Our Invaluable Faith in Jesus Christ
In this “Year of Faith”, it is good to stop and reflect for a moment on what it is we are talking about when we mention the faith. If you ask people, they will give you a variety of answers. This, I think, is the first mistake we are making in the Catholic Church in Ireland. Everything begins with an opinion poll. That is completely the wrong place to begin when discussing the question of the faith.
Writing to the Thessalonians, St. Paul said to them, “Another reason why we constantly thank God for you is that as soon as you heard the message that we brought you as God’s message, you accepted it for what it really is, God’s message and not some human thinking, and it is still a living power among you who believe”. (1 Thes 2:13)
The first thing to be said about our faith is that is given to us by God. St. Faustina did not invent her visions from Jesus. He showed Himself to her and spoke to her. She received what God wished to reveal to her. It is the same for the Church and for all of us in it.
Christianity is a revealed religion. God became man in the womb of the Blessed Virgin Mary. Our faith always begins with what God has done and is doing. Not with us. This is very difficult for us sinful human beings to understand. In our sinful state, we like to think that we are the centre of everything. The starting place for our understanding of the faith is God and what He has done and said. Just listen to most of the commentary on the new Pope and how people think he can invent the church to their liking. The Catholic Church preaches the faith.
Catholics believe what the Church teaches. However, the Church authority, including the Pope, while determining the form, or the words used, in which the articles of faith are given to us to be believed, does not reveal the truths which are to be believed. God alone reveals these truths. The Church simply points out precisely what has been revealed by God.
Blessed John Henry Newman said that if it pleased God to reveal Himself to His church, it should also please Him to give that church a living voice of authority that could interpret the revelation down through the ages. The voice of the Pope can, in an authoritative way, adjudicate questions regarding the interpretation of revelation. Although St. Faustina had the visions, it was left to the Church to decide whether or not they were consistent with what God had revealed of Himself in the life of Jesus.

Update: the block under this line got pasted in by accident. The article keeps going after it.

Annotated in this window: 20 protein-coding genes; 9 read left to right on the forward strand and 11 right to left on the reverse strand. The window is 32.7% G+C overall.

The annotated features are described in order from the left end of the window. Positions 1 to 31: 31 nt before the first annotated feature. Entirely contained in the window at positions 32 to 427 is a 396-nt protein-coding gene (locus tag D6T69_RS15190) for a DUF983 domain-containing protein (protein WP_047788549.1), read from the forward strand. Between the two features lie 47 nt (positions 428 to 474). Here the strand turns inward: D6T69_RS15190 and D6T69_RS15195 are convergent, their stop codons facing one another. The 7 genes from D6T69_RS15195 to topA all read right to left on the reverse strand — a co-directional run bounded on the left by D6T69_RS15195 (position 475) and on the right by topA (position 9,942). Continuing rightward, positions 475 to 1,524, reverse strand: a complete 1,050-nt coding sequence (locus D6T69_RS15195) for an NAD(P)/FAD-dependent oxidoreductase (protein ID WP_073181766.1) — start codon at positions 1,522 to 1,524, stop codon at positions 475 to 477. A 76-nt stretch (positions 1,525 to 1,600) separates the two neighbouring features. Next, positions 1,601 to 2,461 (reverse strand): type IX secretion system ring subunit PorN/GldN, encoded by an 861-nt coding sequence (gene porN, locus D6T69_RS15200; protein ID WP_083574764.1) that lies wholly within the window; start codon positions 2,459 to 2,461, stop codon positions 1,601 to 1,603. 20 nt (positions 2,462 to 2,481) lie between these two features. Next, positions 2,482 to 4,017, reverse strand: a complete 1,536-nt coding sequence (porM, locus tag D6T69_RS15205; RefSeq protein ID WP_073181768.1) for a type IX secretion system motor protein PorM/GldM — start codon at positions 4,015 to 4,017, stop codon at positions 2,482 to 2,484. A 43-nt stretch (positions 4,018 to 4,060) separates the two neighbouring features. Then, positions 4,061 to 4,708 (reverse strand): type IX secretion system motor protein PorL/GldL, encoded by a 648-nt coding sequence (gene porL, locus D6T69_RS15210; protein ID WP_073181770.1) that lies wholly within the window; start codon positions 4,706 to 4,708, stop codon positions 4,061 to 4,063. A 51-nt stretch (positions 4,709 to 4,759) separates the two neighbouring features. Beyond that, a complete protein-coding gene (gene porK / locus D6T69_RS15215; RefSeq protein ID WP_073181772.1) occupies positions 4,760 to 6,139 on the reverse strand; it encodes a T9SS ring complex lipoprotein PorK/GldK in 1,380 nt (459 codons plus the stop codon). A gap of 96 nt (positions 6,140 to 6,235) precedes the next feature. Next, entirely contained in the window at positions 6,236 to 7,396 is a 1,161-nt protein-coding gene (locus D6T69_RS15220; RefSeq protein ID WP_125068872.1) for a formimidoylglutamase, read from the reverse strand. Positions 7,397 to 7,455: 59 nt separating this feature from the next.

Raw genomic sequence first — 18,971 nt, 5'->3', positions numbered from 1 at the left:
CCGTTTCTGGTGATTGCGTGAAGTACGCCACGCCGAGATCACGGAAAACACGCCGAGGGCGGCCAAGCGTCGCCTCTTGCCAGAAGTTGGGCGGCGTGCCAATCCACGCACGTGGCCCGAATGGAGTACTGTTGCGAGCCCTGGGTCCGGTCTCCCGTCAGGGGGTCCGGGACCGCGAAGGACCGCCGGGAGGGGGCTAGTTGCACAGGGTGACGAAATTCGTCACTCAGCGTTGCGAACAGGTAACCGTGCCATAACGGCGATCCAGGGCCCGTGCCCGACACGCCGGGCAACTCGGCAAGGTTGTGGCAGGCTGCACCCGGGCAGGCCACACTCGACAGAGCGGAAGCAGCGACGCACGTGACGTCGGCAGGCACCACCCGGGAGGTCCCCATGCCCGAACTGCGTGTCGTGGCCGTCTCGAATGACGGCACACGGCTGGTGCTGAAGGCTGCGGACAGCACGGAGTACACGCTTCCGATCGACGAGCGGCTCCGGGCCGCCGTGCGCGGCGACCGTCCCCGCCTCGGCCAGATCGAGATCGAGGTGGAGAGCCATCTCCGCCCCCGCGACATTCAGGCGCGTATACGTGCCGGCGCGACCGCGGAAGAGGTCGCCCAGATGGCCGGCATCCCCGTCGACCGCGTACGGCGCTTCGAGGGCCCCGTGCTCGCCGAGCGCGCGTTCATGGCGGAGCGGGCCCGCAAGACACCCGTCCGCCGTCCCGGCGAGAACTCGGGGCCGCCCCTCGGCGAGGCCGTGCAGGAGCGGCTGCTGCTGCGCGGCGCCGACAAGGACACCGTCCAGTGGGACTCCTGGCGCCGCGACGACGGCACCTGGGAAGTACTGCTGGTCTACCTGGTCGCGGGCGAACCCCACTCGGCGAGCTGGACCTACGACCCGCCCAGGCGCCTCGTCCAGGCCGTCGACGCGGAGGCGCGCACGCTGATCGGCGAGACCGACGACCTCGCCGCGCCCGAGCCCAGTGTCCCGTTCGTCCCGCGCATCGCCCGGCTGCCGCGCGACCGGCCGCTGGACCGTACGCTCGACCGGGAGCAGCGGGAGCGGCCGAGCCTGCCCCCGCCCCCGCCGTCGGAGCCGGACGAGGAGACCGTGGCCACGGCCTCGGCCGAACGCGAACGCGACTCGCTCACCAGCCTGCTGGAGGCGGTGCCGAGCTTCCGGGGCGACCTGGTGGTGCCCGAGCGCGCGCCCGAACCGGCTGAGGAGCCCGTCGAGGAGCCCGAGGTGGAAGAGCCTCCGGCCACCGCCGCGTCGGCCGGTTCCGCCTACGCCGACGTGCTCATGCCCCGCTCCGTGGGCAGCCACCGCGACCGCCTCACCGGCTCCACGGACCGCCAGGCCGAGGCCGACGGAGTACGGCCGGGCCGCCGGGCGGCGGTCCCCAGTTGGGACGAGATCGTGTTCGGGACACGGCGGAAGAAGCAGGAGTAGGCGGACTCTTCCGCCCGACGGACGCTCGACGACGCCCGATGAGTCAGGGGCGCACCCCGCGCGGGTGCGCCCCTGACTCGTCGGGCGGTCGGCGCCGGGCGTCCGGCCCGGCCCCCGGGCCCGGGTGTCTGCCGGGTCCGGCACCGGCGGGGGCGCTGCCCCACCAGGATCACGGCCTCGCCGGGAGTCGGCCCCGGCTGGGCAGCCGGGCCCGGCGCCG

We remember that from the 1950s until the 1970s, the Church forbade the Divine Mercy Devotion as revealed to St. Faustina, until the Church judged the devotion to be faithful to the truths of the faith. When these restrictions happened, Bl. Fr. Michael Sopocko didn’t call a press conference to protest about the Vatican, but accepted that it is the Church which has been given the authority by Christ to bind and loose, to decide what is and is not in keeping with the faith.
Faith is our acceptance of that which has been revealed to us by God, in Sacred Scripture, in Christ Jesus and in the out pouring of the Holy Spirit in the life of the Church. In a time of turmoil in the Church, it is always important that we know what we are talking about. We cannot make up the faith as we go along; even less can the faith be dictated by the fashions of the time or the force of public opinion manipulated by the media.
God has called us to know and to live His love for us. A love this world knows nothing about; a love that died on the Cross and is now risen in Glory calling us to communion in Heaven. Our faith teaches us about a mercy not of this world. But while we are here on earth, it is necessary that our human minds attain to the heights of God’s supernatural message.